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Data and charts

Waiting times for elective (non-urgent) treatment: referral to treatment (RTT)

Waiting times consistently rank as one of the public’s main concerns with the NHS and have a big impact on patient experience. Here we explore how long people are waiting for treatment and what impact Covid-19 has had on the numbers.

Meeting the referral-to-treatment (RTT) standard

The NHS Constitution sets a standard that 92% of people waiting for elective (non-urgent) treatment (such as cataract surgery or a knee replacement) should wait no longer than 18 weeks from referral to their first treatment. This standard was last met in September 2015. Since then, performance has declined steadily, until the Covid-19 pandemic, when it deteriorated rapidly. Performance has stabilised more recently, but the waiting list remains high, at 7.5 million in March 2024. As some people may be on the waiting list for multiple conditions, this equates to 6.3 million unique patients.

To meet the referral-to-treatment (RTT) standard 92% of people on the waiting list need to have been waiting less than 18 weeks, but current performance is significantly below that

The number of long waits

In addition to the 18-week standard, to prevent very long waits for treatment NHS England introduced a policy in 2013/14 that stated no one should wait more than 52 weeks from referral to first treatment. The number of people waiting more than a year was maintained at a low level for a long period of time but has never reached zero. In 2018, long waits started to creep up again, and then increased substantially during the pandemic. In October 2022, there was a post-Covid-19 peak of 411,000 before the numbers started to fall. The 2022 plan for tackling the elective care backlog includes an aim to eliminate 52-week waits by March 2025.

The number of long waits increased significantly during the Covid-19 pandemic and remains high

Specialty RTT performance

Over the past four years all specialties have seen a fall in performance, and none are currently meeting the RTT standard. The specialty with the highest number of waits is trauma and orthopaedics, with more than 800,000 people on the waiting list in March 2024. Ear, nose and throat has the highest proportion of waits of more than 18 weeks, at 51%. The impact of long waiting times on patients is not regularly captured but can mean that people are waiting in pain for longer and that their condition may deteriorate while they are waiting.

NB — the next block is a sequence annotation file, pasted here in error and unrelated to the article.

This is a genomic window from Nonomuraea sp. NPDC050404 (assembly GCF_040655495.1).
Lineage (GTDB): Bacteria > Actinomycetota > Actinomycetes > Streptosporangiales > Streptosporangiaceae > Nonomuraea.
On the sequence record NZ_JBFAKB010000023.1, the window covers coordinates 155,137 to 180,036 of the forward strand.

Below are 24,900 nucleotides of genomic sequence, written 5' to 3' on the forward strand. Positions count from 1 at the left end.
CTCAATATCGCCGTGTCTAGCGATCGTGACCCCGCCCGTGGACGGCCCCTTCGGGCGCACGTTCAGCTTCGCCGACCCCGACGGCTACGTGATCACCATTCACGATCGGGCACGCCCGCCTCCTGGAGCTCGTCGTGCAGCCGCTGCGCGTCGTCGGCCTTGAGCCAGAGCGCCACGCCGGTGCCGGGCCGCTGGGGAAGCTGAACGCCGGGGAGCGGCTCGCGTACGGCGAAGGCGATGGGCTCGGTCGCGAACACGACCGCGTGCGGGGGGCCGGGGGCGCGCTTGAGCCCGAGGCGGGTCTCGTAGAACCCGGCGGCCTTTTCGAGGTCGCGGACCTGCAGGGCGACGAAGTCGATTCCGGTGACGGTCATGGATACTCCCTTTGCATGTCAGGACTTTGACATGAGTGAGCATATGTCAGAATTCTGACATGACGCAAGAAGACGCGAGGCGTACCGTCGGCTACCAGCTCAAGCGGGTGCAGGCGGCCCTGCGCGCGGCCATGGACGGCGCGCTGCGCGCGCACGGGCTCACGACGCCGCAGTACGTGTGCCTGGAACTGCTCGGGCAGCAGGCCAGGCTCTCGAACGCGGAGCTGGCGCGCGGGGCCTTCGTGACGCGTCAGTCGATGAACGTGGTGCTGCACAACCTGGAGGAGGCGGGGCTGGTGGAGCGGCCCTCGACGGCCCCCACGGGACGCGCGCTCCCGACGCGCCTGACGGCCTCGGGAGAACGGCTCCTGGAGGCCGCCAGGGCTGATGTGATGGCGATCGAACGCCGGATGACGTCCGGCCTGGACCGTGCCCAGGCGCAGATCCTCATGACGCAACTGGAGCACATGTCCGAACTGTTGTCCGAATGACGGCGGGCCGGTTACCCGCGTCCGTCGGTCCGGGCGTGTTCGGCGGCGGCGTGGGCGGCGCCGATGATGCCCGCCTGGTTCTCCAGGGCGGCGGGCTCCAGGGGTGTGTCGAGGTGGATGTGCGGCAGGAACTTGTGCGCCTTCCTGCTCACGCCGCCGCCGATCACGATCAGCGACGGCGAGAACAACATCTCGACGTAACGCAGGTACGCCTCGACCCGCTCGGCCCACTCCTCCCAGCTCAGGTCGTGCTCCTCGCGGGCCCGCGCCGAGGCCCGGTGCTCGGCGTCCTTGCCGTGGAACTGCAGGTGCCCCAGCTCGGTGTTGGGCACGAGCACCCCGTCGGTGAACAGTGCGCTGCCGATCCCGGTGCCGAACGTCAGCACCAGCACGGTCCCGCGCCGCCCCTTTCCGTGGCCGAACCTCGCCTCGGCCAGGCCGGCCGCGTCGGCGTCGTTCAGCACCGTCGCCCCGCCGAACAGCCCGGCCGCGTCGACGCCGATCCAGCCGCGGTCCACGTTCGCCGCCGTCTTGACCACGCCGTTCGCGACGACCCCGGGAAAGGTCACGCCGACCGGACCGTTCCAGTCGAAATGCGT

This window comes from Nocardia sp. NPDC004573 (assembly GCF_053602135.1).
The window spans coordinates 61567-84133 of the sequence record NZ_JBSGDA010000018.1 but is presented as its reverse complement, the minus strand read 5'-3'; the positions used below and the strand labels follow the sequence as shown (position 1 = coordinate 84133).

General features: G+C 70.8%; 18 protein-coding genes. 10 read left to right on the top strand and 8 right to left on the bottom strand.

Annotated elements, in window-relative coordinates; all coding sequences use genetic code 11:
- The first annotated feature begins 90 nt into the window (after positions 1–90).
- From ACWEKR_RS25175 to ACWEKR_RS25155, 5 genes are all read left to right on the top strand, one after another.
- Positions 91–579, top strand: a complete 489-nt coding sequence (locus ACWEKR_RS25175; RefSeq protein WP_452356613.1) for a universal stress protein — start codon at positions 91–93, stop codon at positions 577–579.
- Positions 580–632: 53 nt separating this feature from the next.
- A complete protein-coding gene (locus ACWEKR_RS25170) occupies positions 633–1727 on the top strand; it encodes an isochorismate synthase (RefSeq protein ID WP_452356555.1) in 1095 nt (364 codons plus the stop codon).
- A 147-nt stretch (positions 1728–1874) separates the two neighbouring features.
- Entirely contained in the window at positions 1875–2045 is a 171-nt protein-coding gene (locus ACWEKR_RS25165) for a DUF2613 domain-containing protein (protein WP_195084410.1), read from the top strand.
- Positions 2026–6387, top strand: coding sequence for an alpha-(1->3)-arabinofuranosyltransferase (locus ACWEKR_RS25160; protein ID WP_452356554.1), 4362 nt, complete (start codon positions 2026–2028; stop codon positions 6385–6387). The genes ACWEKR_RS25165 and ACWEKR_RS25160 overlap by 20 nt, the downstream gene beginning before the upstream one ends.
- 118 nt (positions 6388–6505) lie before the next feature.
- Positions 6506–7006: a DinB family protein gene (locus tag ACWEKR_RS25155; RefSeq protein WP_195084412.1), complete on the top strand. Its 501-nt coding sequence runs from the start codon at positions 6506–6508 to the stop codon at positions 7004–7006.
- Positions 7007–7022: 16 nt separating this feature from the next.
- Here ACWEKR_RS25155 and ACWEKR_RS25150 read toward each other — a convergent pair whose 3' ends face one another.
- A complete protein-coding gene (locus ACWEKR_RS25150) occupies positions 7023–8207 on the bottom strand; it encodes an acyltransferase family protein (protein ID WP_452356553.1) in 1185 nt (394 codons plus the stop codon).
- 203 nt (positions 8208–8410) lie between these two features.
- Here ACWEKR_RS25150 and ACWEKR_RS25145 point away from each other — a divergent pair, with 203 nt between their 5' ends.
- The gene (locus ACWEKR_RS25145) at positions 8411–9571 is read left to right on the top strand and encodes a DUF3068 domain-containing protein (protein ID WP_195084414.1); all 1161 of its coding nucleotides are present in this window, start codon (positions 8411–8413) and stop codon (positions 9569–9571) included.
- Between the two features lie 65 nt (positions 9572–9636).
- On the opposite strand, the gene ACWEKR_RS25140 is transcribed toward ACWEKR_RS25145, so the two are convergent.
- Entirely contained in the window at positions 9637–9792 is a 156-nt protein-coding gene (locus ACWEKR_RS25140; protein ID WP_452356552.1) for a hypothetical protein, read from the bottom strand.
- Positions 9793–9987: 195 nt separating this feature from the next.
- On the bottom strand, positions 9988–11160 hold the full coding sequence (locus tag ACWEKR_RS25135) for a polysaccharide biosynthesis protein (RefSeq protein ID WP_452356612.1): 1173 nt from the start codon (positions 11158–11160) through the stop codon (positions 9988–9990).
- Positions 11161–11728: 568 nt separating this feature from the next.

All specialties have seen a fall in performance against the referral-to-treatment (RTT) standard since March 2018

Referrals higher than treatments

In simple terms, the waiting list is growing because people are joining it (being referred) at a faster rate than people are leaving it (being treated). There are lots of factors that can contribute to this – for example, a growing population leading to more demand, and workforce shortages in the NHS meaning that capacity to deliver treatment is limited.

Referrals compared to pre-Covid-19

The Covid-19 pandemic has had a big impact on elective waiting times. In order to prioritise hospital capacity for Covid-19 and emergency patients, the NHS paused elective (non-urgent) treatment in April 2020, meaning that waiting times grew quickly. However, during the national lockdowns fewer people were referred for treatment so the overall waiting list remained fairly stable. Despite expectations of a backlog of people seeking treatment, referrals in 2021 and 2022 remained below pre-Covid-19 levels, before returning to pre-pandemic levels in 2023.

Referrals on to the referral-to-treatment (RTT) waiting list fell due to Covid-19 and only returned to pre-pandemic levels in 2023

The King's Fund view

Waiting times consistently rank as one of the public’s main concerns with the NHS and have a big impact on patient experience of the service. The Covid-19 pandemic caused both elective waiting times and the overall size of the waiting list to grow substantially. However, even before the pandemic the NHS was already missing these key waiting time standards, and the numbers of people waiting continued to increase after the Covid-19 lockdowns ended.

Although there are signs that numbers are starting to stabilise, it will take considerable time and resources to reduce waits for routine NHS care. Building on the collaboration seen during the pandemic, there is an opportunity to think about how services can be provided in more innovative and efficient ways that reach those most in need, address health inequalities, and can sustainably meet the waiting time standards, both for elective care and more widely across the NHS.